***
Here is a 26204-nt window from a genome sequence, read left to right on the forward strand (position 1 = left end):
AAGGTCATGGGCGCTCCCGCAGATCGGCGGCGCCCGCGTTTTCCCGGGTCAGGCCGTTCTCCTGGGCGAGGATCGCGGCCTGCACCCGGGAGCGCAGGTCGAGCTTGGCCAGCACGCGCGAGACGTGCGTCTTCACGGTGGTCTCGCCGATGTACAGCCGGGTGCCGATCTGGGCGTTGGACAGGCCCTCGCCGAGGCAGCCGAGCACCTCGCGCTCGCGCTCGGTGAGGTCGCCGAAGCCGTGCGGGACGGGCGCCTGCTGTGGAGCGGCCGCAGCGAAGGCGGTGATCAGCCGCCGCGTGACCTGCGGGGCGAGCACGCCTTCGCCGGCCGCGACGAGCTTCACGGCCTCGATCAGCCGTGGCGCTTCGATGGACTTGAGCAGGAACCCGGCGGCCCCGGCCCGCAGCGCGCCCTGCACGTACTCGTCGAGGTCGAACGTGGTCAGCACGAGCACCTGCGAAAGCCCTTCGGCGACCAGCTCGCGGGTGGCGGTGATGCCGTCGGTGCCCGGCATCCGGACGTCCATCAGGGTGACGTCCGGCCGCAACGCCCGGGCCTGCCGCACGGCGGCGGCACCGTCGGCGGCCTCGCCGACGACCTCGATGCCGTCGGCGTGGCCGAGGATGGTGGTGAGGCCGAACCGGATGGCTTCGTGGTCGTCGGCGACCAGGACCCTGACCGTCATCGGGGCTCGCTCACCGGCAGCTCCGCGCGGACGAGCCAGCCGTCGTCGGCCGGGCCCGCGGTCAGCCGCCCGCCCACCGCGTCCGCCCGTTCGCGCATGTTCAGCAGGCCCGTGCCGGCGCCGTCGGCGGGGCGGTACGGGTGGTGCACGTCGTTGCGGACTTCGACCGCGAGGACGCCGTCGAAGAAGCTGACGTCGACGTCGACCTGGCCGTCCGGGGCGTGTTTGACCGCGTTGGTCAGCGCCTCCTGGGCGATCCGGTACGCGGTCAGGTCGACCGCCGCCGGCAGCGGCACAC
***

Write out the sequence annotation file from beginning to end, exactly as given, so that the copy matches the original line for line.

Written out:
Here is a 26204-nt window from a genome sequence, read left to right on the forward strand (position 1 = left end):
AAGGTCATGGGCGCTCCCGCAGATCGGCGGCGCCCGCGTTTTCCCGGGTCAGGCCGTTCTCCTGGGCGAGGATCGCGGCCTGCACCCGGGAGCGCAGGTCGAGCTTGGCCAGCACGCGCGAGACGTGCGTCTTCACGGTGGTCTCGCCGATGTACAGCCGGGTGCCGATCTGGGCGTTGGACAGGCCCTCGCCGAGGCAGCCGAGCACCTCGCGCTCGCGCTCGGTGAGGTCGCCGAAGCCGTGCGGGACGGGCGCCTGCTGTGGAGCGGCCGCAGCGAAGGCGGTGATCAGCCGCCGCGTGACCTGCGGGGCGAGCACGCCTTCGCCGGCCGCGACGAGCTTCACGGCCTCGATCAGCCGTGGCGCTTCGATGGACTTGAGCAGGAACCCGGCGGCCCCGGCCCGCAGCGCGCCCTGCACGTACTCGTCGAGGTCGAACGTGGTCAGCACGAGCACCTGCGAAAGCCCTTCGGCGACCAGCTCGCGGGTGGCGGTGATGCCGTCGGTGCCCGGCATCCGGACGTCCATCAGGGTGACGTCCGGCCGCAACGCCCGGGCCTGCCGCACGGCGGCGGCACCGTCGGCGGCCTCGCCGACGACCTCGATGCCGTCGGCGTGGCCGAGGATGGTGGTGAGGCCGAACCGGATGGCTTCGTGGTCGTCGGCGACCAGGACCCTGACCGTCATCGGGGCTCGCTCACCGGCAGCTCCGCGCGGACGAGCCAGCCGTCGTCGGCCGGGCCCGCGGTCAGCCGCCCGCCCACCGCGTCCGCCCGTTCGCGCATGTTCAGCAGGCCCGTGCCGGCGCCGTCGGCGGGGCGGTACGGGTGGTGCACGTCGTTGCGGACTTCGACCGCGAGGACGCCGTCGAAGAAGCTGACGTCGACGTCGACCTGGCCGTCCGGGGCGTGTTTGACCGCGTTGGTCAGCGCCTCCTGGGCGATCCGGTACGCGGTCAGGTCGACCGCCGCCGGCAGCGGCACAC